This was the year that the Sad Puppies and the Rabid Puppies both published slates of suggested works for Hugo nominations. The Sad Puppies are led by a man who's Hispanic, former gun shop owner, and NRA member (Larry Correia); alongside a man who's a naval chaplain married to a black woman (Brad R. Torgersen). The Rabid Puppies are led by Vox Day (Theodore Beale), a performance artist (one hopes), who loves to provoke with inflammatory rhetoric that openly flirts with racism and misogyny.

Larry and Brad have both long felt that science fiction has become a boring wasteland of message fiction, more concerned with political correctness than with entertaining stories. The stories they dislike tend to be written by racial, sexual, or religious minorities. Naturally, Larry and Brad were attacked as racist homophobes, who wanted to keep science fiction pure for white, male authors. (Wired published a fairly even-handed overview of the whole Puppies saga.)

I'm disappointed that the Worldcon membership had such a political reaction to the Puppies. Many of them vowed to give no award, rather than give an award to a work that the Puppies had nominated. Now that the results are out, we can see that many voters did just that: no award was given in five different categories. This was overtly political voting. It wasn't based on the quality of the stories. The "trufans" voted according to whether or not they liked the fans of a given story. I'm disappointed that a fan base that supports tolerance and diversity would judge a work not on its own merits but on the merits of its supporters.

It has also become clear to me that the Worldcon membership is less interested in science fiction than it is in literary merit and stories of the fantastic. This is most clear in two of this year's winners: “The Day the World Turned Upside Down” and Guardians of the Galaxy.

The Hugo Voter's Pack included a copy of “The Day the World Turned Upside Down”, alongside an interview with the author, Thomas Olde Heuvelt. Heuvelt said:

The whole turning upside down was a metaphor to begin with, so I think this is more a love story, or a humorous-grief story, or a fantasy than a real SF.

Having read the story, I wholeheartedly agree. Heuvelt constructed the story around the grief that Toby (the narrator) feels after breaking up with his girlfriend, Sophie. This breakup turned Toby's emotional world upside down, even as gravity reverses all over the globe and the real world literally turns upside down.

It's an interesting concept, but it has everything to do with emotional upheaval and nothing to do with science. It's a good story (although not to my personal taste), but I don't think it should be a candidate for (let alone a winner of) science fiction's foremost award.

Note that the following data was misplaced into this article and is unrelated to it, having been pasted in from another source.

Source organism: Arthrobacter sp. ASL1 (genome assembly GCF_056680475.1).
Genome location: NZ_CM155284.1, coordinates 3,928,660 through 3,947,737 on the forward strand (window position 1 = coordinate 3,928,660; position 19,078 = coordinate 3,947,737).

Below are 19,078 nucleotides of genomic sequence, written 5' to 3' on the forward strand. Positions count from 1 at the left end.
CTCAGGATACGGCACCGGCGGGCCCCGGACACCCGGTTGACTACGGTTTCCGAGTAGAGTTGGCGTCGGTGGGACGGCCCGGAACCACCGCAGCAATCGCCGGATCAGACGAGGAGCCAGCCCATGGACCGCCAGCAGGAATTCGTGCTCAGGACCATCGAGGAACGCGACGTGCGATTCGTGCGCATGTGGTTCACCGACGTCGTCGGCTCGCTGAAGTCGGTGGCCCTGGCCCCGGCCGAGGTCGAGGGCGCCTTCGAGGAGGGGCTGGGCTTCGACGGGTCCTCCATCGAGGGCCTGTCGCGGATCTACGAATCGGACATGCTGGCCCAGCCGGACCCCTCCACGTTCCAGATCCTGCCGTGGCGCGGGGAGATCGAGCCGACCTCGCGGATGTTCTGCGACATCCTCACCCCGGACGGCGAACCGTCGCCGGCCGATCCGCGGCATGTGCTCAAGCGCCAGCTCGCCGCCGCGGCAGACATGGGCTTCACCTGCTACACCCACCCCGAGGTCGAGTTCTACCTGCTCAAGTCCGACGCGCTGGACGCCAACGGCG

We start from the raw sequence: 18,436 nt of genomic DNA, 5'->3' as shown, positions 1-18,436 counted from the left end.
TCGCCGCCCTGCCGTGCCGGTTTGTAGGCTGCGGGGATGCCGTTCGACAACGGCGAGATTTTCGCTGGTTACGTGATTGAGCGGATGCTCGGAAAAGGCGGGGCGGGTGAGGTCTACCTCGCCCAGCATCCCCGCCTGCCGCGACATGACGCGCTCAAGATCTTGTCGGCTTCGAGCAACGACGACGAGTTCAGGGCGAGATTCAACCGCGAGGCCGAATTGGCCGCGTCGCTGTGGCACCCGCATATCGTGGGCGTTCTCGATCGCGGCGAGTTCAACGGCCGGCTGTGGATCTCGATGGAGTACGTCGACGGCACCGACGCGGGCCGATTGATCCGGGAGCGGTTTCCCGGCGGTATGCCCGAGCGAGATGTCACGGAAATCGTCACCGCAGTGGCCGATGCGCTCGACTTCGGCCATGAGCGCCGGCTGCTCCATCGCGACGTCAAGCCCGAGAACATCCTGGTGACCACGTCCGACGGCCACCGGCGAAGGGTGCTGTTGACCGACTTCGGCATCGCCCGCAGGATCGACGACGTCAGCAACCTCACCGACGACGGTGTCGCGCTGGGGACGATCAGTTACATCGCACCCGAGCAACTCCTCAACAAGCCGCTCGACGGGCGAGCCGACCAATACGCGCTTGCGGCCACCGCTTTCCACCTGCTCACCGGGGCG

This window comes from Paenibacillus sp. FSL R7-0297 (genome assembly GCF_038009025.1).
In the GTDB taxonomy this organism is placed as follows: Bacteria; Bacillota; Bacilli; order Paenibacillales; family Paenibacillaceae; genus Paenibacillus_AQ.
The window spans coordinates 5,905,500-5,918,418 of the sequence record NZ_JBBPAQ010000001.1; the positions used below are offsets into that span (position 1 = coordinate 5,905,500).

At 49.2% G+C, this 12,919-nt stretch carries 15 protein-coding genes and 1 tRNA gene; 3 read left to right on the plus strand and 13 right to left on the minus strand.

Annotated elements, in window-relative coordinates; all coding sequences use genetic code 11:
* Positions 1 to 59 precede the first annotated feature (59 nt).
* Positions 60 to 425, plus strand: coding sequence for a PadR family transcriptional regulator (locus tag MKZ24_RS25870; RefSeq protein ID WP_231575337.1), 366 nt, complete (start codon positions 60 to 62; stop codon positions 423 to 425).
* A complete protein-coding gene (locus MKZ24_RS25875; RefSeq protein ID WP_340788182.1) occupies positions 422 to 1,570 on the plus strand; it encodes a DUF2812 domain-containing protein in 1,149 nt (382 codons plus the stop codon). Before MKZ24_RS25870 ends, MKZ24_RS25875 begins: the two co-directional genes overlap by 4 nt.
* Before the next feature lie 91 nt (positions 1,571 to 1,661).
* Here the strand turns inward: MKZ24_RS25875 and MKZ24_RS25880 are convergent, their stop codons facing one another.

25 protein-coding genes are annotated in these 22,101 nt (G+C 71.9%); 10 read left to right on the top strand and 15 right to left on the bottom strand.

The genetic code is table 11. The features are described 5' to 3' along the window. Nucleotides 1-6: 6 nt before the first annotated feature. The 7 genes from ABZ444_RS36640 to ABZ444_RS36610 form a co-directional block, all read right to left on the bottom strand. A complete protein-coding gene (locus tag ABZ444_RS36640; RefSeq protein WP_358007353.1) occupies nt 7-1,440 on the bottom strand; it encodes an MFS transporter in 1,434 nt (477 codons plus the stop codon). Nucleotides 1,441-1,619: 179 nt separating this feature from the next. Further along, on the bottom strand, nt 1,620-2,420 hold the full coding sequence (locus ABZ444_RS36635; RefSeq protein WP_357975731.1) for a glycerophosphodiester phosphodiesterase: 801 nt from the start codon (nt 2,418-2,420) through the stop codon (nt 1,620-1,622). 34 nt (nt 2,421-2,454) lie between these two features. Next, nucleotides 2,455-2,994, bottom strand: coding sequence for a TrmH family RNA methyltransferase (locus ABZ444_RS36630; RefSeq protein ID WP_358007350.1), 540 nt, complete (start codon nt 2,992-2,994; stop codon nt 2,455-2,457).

It was up against three stories featuring various elements of science. All were well written and would have made deserving winners. The Worldcon membership chose instead to give the award to a literary tale that didn't include any science fiction.

Guardians of the Galaxy was a fantastic film. It was brilliant, fun, and funny. I've watched it three times and even bought a copy. But it's a movie based on a comic book. True, it happens in space and features ray guns, space ships, and a world destroying energy source. But there's no science involved anywhere in the story. It's a story of the fantastic, not a story involving science.

The Hugo membership chose Guardians of the Galaxy over Interstellar, a movie that involved true science fiction in its best elements. Interstellar showed a world ravaged by blight and the scientists and explorers that risked everything to build a ship and fly through a wormhole, to find a new home for humanity. The story involved real science, was well written, well acted, and entertaining. In my opinion, it was everything that a Hugo winning movie should be. But it lost to a truly entertaining comic book movie.

Based on this year's nominations, reactions to who nominated works, and which works won awards, I think it's clear that the Worldcon membership is no longer interested in the science part of science fiction. Instead, they're interested in fantasy, stories of the fantastic, and literary stories. I enjoy those, but I want to find a group of fans who still appreciates, and honors, the fiction of science, stories that can both entertain and teach you about the laws of the natural universe.

This entry was tagged. Science Fiction

Reading Idea: A Summer for the Gods

$9.99 on Kindle

How much do you know about the notorious Scopes trial? Glenn Reynolds says that whatever it is, it's probably wrong.

TODAY IS THE 90TH ANNIVERSARY OF THE SCOPES TRIAL. Let me just note that what you think you know about it is probably wrong — especially if what you think you know about it comes from watching Inherit The Wind. I highly recommend Ed Larson’s excellent treatment, A Summer For The Gods.

What's the book about?